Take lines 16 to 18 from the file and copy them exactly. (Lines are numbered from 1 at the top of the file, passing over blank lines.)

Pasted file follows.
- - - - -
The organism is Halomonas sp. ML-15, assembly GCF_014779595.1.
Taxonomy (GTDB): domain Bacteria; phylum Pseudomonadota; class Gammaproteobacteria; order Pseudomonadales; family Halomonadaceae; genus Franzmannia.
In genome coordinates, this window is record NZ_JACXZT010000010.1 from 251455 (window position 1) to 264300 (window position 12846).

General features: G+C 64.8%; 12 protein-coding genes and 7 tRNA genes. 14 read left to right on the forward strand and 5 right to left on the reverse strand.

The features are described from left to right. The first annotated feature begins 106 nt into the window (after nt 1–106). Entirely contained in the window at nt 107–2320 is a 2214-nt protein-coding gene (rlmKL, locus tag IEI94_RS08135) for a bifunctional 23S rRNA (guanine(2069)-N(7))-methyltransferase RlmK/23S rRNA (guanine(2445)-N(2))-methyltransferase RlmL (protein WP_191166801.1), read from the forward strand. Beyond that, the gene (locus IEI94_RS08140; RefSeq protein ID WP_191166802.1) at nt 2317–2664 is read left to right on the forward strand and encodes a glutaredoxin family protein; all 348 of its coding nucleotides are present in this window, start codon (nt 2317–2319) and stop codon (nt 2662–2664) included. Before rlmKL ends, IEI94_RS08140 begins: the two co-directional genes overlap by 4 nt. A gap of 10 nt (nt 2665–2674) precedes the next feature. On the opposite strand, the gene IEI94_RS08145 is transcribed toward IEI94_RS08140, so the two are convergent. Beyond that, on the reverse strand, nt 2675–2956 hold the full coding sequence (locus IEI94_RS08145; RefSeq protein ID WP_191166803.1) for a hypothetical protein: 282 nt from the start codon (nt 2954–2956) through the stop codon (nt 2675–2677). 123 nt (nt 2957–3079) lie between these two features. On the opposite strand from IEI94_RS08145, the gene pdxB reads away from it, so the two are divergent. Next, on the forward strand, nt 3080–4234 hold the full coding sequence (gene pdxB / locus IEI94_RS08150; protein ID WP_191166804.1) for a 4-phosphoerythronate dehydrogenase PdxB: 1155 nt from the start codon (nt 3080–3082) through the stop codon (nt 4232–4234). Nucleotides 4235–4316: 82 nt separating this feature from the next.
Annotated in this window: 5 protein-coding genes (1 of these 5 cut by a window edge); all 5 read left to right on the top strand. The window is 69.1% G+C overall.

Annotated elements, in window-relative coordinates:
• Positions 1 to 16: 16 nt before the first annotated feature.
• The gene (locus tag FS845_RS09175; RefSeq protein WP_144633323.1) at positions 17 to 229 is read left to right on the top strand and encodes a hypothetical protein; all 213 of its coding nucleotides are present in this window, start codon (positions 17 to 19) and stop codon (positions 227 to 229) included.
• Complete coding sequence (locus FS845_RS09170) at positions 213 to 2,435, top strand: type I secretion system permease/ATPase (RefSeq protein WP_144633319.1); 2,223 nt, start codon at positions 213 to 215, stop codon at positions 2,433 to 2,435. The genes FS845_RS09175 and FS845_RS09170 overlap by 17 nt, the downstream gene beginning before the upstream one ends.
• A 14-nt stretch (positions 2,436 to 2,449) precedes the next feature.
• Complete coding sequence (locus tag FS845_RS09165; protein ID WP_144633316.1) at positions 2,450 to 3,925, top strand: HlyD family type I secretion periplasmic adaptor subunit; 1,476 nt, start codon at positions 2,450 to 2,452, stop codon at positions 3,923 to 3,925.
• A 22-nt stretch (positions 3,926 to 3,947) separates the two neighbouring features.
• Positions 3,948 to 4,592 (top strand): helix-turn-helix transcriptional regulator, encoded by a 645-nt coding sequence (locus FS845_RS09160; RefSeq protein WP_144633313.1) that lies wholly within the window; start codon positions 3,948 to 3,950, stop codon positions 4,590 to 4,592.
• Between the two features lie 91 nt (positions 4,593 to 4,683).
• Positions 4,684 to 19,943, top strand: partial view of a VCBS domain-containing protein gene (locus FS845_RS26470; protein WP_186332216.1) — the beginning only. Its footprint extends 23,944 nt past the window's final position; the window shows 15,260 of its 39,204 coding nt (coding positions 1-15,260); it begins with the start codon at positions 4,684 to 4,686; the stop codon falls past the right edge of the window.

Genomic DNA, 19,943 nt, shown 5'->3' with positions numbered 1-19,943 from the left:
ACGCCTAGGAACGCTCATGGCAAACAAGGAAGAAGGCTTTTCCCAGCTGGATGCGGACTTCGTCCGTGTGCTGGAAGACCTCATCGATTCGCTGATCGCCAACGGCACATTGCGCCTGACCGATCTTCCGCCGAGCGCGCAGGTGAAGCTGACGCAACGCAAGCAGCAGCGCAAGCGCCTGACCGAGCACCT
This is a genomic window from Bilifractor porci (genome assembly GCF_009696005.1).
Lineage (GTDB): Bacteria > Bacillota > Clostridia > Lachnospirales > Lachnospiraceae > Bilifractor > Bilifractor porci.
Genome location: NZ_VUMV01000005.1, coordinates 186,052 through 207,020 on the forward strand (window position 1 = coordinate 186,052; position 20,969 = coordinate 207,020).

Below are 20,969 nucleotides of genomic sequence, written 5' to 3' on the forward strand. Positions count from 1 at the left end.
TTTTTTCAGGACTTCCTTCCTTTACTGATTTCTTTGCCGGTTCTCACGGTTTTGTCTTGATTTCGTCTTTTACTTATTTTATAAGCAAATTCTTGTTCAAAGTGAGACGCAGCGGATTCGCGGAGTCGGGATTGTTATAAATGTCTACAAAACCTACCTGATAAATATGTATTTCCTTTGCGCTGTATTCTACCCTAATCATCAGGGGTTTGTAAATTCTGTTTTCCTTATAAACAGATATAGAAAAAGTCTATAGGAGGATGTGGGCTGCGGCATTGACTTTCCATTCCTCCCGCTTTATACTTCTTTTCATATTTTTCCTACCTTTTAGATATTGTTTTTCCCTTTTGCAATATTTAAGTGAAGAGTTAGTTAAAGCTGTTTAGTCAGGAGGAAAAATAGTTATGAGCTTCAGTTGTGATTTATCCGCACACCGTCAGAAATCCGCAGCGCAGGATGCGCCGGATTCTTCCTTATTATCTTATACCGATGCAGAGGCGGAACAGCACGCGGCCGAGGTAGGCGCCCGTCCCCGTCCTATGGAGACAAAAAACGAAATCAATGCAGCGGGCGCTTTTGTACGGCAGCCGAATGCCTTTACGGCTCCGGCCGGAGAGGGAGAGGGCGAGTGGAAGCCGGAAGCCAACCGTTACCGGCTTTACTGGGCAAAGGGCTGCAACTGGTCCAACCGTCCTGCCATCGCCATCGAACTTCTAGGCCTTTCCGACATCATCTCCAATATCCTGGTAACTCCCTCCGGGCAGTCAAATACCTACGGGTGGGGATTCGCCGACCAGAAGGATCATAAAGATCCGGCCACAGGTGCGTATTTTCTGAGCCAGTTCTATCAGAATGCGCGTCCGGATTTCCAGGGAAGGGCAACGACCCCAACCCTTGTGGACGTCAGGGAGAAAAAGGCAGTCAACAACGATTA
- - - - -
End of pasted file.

• Positions 4,684 to 19,943, top strand: partial view of a VCBS domain-containing protein gene (locus FS845_RS26470; protein WP_186332216.1) — the beginning only. Its footprint extends 23,944 nt past the window's final position; the window shows 15,260 of its 39,204 coding nt (coding positions 1-15,260); it begins with the start codon at positions 4,684 to 4,686; the stop codon falls past the right edge of the window.

Genomic DNA, 19,943 nt, shown 5'->3' with positions numbered 1-19,943 from the left:
ACGCCTAGGAACGCTCATGGCAAACAAGGAAGAAGGCTTTTCCCAGCTGGATGCGGACTTCGTCCGTGTGCTGGAAGACCTCATCGATTCGCTGATCGCCAACGGCACATTGCGCCTGACCGATCTTCCGCCGAGCGCGCAGGTGAAGCTGACGCAACGCAAGCAGCAGCGCAAGCGCCTGACCGAGCACCT